Carmeli Y, Troillet N, Karchmer AW, Samore MH. Health and Economic Outcomes of Antibiotic Resistance in Pseudomonas aeruginosa. Arch Intern Med. 1999;159(10):1127-1132. doi:10.1001/archinte.159.10.1127
Antimicrobial resistance is an increasing problem.
To examine the clinical and economic impact of antibiotic resistance in Pseudomonas aeruginosa.
In-hospital mortality, secondary bacteremia, length of stay, and hospital charges were examined in a cohort of 489 inpatients with positive clinical cultures for P aeruginosa. One hundred forty-four had a resistant baseline P aeruginosa isolate and 30 had resistance emerge during follow-up. Multivariable and survival analytic methods were used to adjust for confounding and effects of time.
The overall in-hospital mortality rate was 7.6%, 7.7% in patients with a resistant isolate at baseline (relative risk [RR], 1.3; 95% confidence interval [CI], 0.6-2.8) and 27% in patients in whom resistance emerged (RR, 3.0; 95% CI, 1.2-7.8). Secondary bacteremia developed in 1.4% of patients in whom resistance did not emerge and in 14% of those in whom resistance emerged (RR, 9.0; 95% CI, 2.7-30). The median duration of hospital stay following the initial P aeruginosa isolate was 7 days. Emergence of resistance, but not baseline resistance, was significantly associated with a longer hospital stay (P<.001 and P=.71, respectively). The average daily hospital charge was $2059. Neither baseline resistance nor emergence of resistance had a significant effect on the daily hospital charge. In a matched cohort analysis, a trend was seen toward increased total charges in patients demonstrating emergence of resistance (difference, $7340; P=.14).
Emergence of antibiotic resistance in P aeruginosa results in severe adverse outcomes. Efforts should be directed toward early detection and prevention of emergence of antibiotic resistance.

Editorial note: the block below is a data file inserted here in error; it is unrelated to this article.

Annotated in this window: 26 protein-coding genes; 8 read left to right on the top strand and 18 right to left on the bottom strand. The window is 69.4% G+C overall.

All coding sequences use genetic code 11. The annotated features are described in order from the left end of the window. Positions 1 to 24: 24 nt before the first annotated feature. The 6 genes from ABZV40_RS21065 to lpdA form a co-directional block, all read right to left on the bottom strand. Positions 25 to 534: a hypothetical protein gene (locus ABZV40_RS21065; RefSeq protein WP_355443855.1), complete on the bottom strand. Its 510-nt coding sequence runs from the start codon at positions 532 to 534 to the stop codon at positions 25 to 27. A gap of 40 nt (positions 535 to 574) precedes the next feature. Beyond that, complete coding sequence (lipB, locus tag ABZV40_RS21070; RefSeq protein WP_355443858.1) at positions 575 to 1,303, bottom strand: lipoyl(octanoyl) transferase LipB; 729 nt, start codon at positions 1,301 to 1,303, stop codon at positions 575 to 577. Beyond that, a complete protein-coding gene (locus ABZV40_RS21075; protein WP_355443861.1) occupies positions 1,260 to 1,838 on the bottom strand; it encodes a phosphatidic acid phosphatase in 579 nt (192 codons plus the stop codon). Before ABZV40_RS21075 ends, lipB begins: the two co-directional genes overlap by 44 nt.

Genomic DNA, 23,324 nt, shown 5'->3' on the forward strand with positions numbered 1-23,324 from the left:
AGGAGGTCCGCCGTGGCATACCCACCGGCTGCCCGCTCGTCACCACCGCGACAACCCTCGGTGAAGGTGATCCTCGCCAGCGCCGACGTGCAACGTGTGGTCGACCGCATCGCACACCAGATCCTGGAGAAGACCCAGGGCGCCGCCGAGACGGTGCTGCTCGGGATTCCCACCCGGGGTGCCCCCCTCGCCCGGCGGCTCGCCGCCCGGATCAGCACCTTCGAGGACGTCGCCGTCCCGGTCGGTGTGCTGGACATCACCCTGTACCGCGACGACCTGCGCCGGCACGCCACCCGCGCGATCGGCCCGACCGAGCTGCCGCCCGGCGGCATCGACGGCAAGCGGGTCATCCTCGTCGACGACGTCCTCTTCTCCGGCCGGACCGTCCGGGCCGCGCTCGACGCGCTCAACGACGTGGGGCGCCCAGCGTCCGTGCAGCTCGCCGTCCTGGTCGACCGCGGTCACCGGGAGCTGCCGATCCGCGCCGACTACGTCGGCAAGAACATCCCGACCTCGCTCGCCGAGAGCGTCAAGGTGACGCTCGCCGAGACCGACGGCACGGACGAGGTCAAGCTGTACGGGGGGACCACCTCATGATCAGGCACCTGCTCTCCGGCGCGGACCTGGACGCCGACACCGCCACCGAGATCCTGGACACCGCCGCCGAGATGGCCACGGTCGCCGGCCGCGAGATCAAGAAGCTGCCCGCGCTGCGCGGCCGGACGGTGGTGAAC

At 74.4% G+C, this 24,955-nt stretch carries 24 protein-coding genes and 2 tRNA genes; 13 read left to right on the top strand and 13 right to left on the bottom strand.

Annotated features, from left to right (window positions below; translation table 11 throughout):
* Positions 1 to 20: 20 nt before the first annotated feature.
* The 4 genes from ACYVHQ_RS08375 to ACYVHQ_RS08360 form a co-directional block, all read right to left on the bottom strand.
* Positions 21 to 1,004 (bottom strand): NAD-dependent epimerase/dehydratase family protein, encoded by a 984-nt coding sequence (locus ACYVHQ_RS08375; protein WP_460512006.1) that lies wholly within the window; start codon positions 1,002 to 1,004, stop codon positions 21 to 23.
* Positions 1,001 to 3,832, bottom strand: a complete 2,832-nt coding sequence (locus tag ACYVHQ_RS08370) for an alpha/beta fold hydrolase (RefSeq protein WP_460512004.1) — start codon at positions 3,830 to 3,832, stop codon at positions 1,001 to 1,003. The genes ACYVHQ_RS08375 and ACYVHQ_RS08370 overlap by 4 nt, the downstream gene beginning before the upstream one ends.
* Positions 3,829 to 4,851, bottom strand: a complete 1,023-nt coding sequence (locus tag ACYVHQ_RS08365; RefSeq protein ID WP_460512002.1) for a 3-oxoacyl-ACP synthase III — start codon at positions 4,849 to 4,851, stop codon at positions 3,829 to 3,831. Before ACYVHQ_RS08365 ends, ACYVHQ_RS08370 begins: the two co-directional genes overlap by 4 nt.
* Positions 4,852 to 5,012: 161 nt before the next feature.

ANTIBIOTIC RESISTANCE is a recognized clinical problem and a major public health threat. Infections caused by antibiotic-resistant bacteria are believed to result in higher mortality, prolonged hospitalization, and higher health care costs relative to antibiotic-susceptible bacteria,1- 3 but detailed data are lacking. The reason that antibiotic resistance leads to adverse outcomes is presumably due to an increased likelihood that ineffective or suboptimal antibiotic therapy will be given. The development of resistance to all available antibiotics in some organisms may preclude the effectiveness of any antibiotic regimen.1- 5 Antibiotic resistance genes may also be associated with virulence factors.6 To help define the effect of antibiotic resistance on outcomes, we conducted a study of antibiotic-resistant Pseudomonas aeruginosa. Pseudomonas aeruginosa was chosen for this analysis since it is a leading cause of nosocomial infections, ranking second among the gram-negative pathogens reported to the National Nosocomial Infection Surveillance (NNIS) System from January 1990 through March 1996.7 Infections caused by P aeruginosa are frequently life-threatening and often difficult to treat because of the intrinsic susceptibility of P aeruginosa to a limited number of antimicrobial agents. Resistance to antipseudomonal antibiotics is an increasing problem,8- 10 and emergence of antibiotic resistance during therapy occurs with relatively high frequency.11- 18
The objective of this study was to quantify the direct in-hospital clinical and economic impact of antibiotic resistance in a cohort of patients with clinical isolation of P aeruginosa. We examined both the effect of resistance detected in baseline cultures and the effect of resistance emerging during antibiotic treatment. Resistance to any of the following 4 major antipseudomonal drugs was studied: ceftazidime sodium, ciprofloxacin hydrochloride, imipenem, and piperacillin sodium.
The Deaconess Hospital (currently Beth Israel Deaconess Medical Center, West Campus) is a 320-bed urban tertiary-care teaching hospital in Boston, Mass. It has 24 intensive care units beds and approximately 11,000 admissions per year.
Data were extracted from administrative, accounting, and laboratory computerized databases and compiled into a single data set using a relational database management system (Access, Microsoft Corp, Redmond, Wash). The billing database contains itemized charges for each hospital service or product according to the date of service. This informatics system has been described elsewhere.19
Pseudomonas aeruginosa was identified by the Gram-Negative Identification Panel Type II (Dade International Inc, West Sacramento, Calif). Susceptibility was tested by microbroth dilution (MicroScan; Dade International Inc).